•   Selects a small number of objects from a group when asked, for example, ‘please   give me one’, ‘please give me two’.

•   Recites some number names in sequence.

•   Creates and experiments with symbols and marks representing ideas of number.

• Begins   to make comparisons between quantities.

• Uses   some language of quantities, such as ‘more’ and ‘a   lot’.

• Knows that   a group of things changes in quantity when something is added or taken away.

•   Notices simple shapes and patterns in pictures.

•   Beginning to categorise objects according to properties such as shape or   size.

• Begins   to use the language of size.

• Understands   some talk about immediate past and future, e.g. ‘before’, ‘later’ or ‘soon’.

•   Anticipates specific time-based events such as mealtimes or home time.

30 – 50 months

• Uses   some number names and number language spontaneously.

• Uses   some number names accurately in play.

•   Recites numbers in order to 10.

• Knows   that numbers identify how many objects are in a set.

•   Beginning to represent numbers using fingers, marks on paper or pictures.

•   Sometimes matches numeral and quantity correctly.

• Shows   curiosity about numbers by offering comments or asking questions.

•   Compares two groups of objects, saying when they have the same number.

• Shows   an interest in number problems.

•   Separates a group of three or four objects in different ways, beginning to recognise   that the total is still the same.

• Shows   an interest in numerals in the environment.

• Shows   an interest in representing numbers.

•   Realises not only objects, but anything can be counted, including steps,   claps or jumps.

• Shows   an interest in shape and space by playing with shapes or making arrangements   with objects.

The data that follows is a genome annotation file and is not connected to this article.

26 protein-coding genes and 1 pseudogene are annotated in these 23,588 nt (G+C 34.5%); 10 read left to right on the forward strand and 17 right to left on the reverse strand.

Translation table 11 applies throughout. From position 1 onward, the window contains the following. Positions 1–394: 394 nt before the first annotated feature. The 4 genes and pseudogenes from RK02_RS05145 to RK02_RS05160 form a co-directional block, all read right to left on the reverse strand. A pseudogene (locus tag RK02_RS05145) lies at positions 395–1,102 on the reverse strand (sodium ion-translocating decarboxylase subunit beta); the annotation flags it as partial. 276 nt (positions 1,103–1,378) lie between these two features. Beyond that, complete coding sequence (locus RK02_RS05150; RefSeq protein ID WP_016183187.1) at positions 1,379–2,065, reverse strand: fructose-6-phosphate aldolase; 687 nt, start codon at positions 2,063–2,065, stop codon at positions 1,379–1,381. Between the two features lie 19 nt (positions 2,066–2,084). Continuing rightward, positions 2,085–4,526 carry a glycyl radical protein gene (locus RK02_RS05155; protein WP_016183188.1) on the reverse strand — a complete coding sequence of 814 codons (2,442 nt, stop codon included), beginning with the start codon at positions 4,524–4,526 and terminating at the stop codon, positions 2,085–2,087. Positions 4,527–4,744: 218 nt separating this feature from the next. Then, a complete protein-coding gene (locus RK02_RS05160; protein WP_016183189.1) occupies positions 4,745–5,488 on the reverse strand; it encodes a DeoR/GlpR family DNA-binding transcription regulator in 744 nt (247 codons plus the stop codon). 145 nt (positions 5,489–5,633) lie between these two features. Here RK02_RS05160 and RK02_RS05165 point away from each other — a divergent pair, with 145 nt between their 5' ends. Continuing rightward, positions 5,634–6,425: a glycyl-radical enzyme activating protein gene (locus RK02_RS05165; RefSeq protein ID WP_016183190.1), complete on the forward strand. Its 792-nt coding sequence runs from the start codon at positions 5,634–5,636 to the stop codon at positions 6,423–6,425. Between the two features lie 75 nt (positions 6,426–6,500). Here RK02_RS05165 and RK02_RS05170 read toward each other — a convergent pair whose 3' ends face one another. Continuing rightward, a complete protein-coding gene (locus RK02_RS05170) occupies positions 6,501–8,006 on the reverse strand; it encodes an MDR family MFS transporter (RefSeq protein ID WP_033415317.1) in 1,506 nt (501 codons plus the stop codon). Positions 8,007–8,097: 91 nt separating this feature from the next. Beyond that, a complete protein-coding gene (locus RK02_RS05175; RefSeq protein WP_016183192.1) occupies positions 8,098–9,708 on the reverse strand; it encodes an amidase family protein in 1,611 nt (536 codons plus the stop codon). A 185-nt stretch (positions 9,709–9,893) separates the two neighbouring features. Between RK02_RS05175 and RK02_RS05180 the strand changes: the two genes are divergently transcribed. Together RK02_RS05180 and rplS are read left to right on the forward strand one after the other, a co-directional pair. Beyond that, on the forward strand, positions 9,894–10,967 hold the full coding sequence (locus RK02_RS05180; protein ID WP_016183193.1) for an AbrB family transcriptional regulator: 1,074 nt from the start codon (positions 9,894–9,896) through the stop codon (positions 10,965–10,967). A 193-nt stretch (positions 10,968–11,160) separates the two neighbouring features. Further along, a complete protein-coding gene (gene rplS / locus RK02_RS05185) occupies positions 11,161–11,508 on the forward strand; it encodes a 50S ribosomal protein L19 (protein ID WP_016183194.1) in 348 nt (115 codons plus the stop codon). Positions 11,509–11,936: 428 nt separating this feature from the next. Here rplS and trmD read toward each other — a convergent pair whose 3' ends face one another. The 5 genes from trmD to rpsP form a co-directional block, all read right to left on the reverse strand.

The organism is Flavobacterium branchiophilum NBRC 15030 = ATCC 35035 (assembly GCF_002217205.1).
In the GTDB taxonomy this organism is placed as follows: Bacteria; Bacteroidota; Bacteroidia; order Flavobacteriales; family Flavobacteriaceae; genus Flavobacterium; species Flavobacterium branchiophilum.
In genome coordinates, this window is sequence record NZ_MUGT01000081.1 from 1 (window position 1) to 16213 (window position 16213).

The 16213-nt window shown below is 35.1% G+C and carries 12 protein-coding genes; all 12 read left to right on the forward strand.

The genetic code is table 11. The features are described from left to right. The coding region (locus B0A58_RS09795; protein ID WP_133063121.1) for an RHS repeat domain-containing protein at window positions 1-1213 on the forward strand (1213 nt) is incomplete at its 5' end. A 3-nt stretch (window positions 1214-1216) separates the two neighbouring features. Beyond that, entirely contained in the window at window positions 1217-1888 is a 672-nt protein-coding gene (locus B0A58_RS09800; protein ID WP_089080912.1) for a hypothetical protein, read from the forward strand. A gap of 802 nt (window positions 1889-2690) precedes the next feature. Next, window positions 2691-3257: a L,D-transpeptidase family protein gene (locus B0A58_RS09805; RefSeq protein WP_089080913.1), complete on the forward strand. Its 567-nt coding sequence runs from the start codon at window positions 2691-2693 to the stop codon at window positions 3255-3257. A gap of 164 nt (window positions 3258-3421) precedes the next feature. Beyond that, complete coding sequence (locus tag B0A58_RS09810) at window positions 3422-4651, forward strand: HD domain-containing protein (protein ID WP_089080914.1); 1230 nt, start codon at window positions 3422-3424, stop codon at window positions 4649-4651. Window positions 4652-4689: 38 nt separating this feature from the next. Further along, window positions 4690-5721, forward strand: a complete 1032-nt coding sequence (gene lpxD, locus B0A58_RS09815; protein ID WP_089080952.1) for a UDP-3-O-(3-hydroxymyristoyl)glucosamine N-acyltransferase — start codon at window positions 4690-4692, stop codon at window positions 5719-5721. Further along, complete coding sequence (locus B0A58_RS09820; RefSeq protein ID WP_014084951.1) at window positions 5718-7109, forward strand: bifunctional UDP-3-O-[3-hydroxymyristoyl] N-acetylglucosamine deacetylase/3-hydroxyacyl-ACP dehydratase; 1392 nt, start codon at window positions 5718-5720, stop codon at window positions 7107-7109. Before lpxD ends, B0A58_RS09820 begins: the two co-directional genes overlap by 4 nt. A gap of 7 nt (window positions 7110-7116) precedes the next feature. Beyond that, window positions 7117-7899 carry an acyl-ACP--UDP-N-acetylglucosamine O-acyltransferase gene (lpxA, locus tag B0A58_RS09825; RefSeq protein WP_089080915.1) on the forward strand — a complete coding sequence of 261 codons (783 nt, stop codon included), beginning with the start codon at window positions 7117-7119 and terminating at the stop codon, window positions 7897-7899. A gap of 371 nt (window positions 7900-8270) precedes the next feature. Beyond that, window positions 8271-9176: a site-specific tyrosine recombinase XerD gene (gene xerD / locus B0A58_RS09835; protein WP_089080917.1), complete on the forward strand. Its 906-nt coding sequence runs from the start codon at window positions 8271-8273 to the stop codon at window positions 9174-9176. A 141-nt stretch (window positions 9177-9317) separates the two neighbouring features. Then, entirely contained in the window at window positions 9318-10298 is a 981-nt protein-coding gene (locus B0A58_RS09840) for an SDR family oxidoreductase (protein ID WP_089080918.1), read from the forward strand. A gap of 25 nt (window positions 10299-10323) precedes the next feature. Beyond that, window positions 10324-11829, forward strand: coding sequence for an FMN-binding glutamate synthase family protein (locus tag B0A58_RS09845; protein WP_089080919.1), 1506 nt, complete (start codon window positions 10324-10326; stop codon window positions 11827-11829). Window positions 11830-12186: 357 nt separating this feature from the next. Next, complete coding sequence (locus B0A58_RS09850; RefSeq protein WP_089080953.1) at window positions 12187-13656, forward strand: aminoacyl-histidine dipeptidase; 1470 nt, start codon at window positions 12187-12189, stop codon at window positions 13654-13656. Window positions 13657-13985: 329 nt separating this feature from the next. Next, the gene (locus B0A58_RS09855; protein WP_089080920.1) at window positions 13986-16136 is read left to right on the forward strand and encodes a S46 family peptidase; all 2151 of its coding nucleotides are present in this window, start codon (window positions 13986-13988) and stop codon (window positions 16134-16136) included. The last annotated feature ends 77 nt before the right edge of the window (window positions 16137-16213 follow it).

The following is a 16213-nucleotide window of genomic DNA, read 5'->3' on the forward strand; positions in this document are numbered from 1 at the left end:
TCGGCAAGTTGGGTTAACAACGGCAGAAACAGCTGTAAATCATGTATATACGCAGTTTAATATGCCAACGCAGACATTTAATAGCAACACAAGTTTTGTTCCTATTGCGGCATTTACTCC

• Shows   awareness of similarities of shapes in the environment.

• Uses   positional language.

• Shows   interest in shape by sustained construction activity or by talking about   shapes or arrangements.

• Shows   interest in shapes in the environment.

• Uses   shapes appropriately for tasks.

•   Beginning to talk about the shapes of everyday objects, e.g. ‘round’ and ‘tall’.

40 – 60+ months

•   Recognise some numerals of personal significance.

• Recognises   numerals 1 to 5.

• Counts   up to three or four objects by saying one number name for each item.

• Counts   actions or objects which cannot be moved.

• Counts   objects to 10, and beginning to count beyond 10.

• Counts   out up to six objects from a larger group.

•   Selects the correct numeral to represent 1 to 5, then 1 to 10 objects.

• Counts   an irregular arrangement of up to ten objects.

•   Estimates how many objects they can see and checks by counting them.

• Uses   the language of ‘more’ and ‘fewer’ to compare two sets of objects.

• Finds   the total number of items in two groups by counting all of them.

• Says   the number that is one more than a given number.

• Finds   one more or one less from a group of up to five objects, then ten objects.

• In   practical activities and discussion, beginning to use the vocabulary involved   in adding and subtracting.

•   Records, using marks that they can interpret and explain.

• Begins   to identify own mathematical problems based on own interests and   fascinations.

Early Learning Goal